It should be said that these days I devote very little time to my own trading. The scans I use help in saving me time. From going through the scan results, I know instinctively whether I want to trade a particular stock from a quick look at the chart. What other people may deliberate over, I can size up within a few seconds. This is the product of looking at the same charts and set ups, day after day, week after week, but is a skill that aspiring traders can develop over time. If I could do it, then anyone can.
Secondly, my own preference is to take positions that are signalled in the first hour of the trading day, freeing up the rest of my day. After scanning for potential trades, opening any positions that appeal, and updating stops (if required) on existing positions, there's not a lot else to do.
Other people may prefer to wait at least half an hour after the open, while others may look near the end of the day or even after the close, and use the system on an 'end of day' basis. As a result, the performance stats based on my own trades should only ever be taken as a guide to what potentially can be achieved utilising the strategy I advocate.
I probably trade only a very small percentage of the worthwhile signals generated (that fully meet my criteria), over the course of a year. That is where the discretion element comes in - for example, some traders prefer to trade through earnings, other avoid opening positions in stocks that have upcoming releases due. Other factors may be whether your broker covers that stock, whether you feel the bid/ask spread is too wide, whether you think the stock is liquid enough, etc.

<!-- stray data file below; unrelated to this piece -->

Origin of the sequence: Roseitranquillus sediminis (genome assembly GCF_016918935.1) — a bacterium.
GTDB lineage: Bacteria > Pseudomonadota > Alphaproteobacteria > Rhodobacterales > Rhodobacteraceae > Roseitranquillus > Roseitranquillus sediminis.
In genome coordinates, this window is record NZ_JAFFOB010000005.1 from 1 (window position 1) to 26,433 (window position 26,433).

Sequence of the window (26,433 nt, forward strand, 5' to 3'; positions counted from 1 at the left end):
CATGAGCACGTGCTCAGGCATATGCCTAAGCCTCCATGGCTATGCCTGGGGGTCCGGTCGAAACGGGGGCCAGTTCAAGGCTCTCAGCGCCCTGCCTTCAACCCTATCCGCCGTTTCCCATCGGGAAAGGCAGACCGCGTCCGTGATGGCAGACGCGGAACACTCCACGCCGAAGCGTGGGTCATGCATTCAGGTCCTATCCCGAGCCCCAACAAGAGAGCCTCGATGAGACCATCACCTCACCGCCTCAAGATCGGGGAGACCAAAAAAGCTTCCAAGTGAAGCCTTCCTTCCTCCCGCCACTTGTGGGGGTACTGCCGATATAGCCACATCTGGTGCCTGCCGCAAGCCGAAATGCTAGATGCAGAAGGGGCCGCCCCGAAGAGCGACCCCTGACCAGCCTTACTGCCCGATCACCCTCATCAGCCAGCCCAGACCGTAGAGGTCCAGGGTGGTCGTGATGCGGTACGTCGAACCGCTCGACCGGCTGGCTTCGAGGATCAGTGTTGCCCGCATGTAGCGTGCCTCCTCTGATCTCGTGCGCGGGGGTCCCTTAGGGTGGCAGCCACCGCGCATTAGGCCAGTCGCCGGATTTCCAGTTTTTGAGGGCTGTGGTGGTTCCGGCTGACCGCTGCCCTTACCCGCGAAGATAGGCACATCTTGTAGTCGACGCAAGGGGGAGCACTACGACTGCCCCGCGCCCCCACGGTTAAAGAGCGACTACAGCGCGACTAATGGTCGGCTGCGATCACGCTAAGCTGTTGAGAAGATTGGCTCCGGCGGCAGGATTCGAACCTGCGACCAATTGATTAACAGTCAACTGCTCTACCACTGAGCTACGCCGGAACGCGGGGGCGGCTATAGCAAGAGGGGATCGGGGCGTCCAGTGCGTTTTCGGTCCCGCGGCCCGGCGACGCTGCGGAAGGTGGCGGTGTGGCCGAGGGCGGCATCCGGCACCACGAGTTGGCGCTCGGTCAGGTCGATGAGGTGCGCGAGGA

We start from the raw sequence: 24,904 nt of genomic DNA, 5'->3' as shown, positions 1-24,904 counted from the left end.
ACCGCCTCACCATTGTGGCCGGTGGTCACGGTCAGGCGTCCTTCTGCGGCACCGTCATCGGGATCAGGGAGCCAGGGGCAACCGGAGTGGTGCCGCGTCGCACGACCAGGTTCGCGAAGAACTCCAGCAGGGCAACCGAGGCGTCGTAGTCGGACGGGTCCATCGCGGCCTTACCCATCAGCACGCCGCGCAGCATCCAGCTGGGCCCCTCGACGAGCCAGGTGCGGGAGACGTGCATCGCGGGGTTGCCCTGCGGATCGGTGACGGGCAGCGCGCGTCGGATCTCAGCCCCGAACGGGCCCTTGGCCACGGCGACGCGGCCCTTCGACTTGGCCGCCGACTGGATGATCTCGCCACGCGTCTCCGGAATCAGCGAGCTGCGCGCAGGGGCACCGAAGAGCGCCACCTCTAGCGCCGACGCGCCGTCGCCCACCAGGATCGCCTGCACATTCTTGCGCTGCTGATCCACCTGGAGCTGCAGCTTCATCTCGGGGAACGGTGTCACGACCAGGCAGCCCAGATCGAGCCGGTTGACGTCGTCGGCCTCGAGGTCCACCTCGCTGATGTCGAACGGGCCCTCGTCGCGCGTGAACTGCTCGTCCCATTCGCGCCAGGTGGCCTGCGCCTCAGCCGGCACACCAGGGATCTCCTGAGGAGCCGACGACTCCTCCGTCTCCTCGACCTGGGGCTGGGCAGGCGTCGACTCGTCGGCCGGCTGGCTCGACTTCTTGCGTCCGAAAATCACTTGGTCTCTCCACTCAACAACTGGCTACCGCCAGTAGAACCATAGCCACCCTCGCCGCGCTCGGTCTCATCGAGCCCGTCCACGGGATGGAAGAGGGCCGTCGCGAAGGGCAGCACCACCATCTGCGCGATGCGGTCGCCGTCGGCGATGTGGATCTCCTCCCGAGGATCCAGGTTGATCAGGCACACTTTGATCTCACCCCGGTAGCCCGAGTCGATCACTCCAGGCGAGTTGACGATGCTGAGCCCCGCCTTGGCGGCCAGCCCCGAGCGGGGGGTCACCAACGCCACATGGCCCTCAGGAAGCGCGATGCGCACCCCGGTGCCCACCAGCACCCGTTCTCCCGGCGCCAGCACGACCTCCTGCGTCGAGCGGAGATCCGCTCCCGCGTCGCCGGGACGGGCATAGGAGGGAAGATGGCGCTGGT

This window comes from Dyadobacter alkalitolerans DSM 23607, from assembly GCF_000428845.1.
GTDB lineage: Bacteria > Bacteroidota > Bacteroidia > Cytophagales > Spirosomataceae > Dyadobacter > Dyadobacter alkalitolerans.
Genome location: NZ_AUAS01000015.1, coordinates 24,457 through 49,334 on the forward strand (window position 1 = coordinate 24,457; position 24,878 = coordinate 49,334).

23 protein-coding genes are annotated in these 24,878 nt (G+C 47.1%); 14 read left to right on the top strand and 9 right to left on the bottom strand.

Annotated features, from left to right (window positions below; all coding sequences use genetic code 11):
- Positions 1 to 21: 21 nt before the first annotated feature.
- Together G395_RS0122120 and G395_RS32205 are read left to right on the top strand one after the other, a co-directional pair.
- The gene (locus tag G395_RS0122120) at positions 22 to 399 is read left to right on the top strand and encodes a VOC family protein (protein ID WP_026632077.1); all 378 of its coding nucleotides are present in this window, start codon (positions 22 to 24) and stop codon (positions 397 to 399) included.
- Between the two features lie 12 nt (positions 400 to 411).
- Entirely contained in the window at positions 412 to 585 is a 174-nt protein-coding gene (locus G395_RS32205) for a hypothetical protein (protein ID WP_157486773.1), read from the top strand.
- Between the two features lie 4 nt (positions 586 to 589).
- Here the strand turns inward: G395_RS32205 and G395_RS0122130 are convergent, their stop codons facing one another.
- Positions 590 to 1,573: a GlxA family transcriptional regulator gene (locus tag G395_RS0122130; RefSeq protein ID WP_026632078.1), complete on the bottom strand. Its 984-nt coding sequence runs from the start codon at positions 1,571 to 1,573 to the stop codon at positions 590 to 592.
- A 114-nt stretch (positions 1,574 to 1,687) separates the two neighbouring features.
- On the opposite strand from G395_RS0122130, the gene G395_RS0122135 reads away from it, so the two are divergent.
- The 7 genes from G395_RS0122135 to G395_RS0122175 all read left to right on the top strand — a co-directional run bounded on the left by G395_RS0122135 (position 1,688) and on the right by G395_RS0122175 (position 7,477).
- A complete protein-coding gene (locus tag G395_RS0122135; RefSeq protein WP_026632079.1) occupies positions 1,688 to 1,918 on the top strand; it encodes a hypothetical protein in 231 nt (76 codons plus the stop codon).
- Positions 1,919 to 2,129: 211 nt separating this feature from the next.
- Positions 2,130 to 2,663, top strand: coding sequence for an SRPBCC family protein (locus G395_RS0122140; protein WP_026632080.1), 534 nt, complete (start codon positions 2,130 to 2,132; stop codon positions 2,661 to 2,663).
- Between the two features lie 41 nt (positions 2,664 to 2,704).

In addition, while I have pre-determined position limits, since July 2012 (when trades making up the performance record were recorded), I have not once reached those limits. Therefore, I have been severely under-invested, particularly during the nice market uptrend in the early part of this year. Had I been more committed, spent more time going through my scans throughout the trading day, and opened more positions as and when appropriate signals were given, there is no doubt in my mind that my performance would have been significantly improved. But that, again is a discretionary 'lifestyle' choice.
The scans I use to screen potential candidates update in real time. Therefore, on any given day new long and short opportunities will crop up as soon as a possible signal is given. And, as we trade equities in different countries and timezones, it means that anyone can dip in and out of our private feed and see what is going on, what other people are tweeting about, as well as post their own ideas or discuss other set ups.
By definition, trend following does not mean sitting in front of your PC from the moment the market opens to when it closes. The bulk of the traders I help all have either full time employment, or are busy running their own businesses. They have found a way, using the skills I have taught them, and the time saving scans, to allow them to participate as much or as little as time and their other commitments allow.
People who read of the Turtle Traders will know that they could go days at a time without an entry or exit signal being given. Trading on this timeframe and with clear entry/exit rules mean that you can eliminate much of the market noise generated, which makes it ideal for those who do not want to be tied to their PC's.
I've shown some charts below of trades I have NOT taken, even though I saw the relevant signals come up on my scans. It just shows how there are plenty of profitable opportunities out there if you know what to look for. The scans will just keep churning them out, day after day. Some of these examples have occurred within the last few days - one or two I did mention as set ups on the private feed at the time. As a result, those other traders may have benefited from the signals, whereas I didn't.
Bearing in mind the above, I believe that the returns I've generated could be replicated (and quite possibly beaten) by anyone, even if they have limited access during the course of the day, providing they have developed their knowledge and understanding of the system and its nuances, and have quantified their risk parameters and position limits. If you are interested in learning more, then click here.
Post a Comment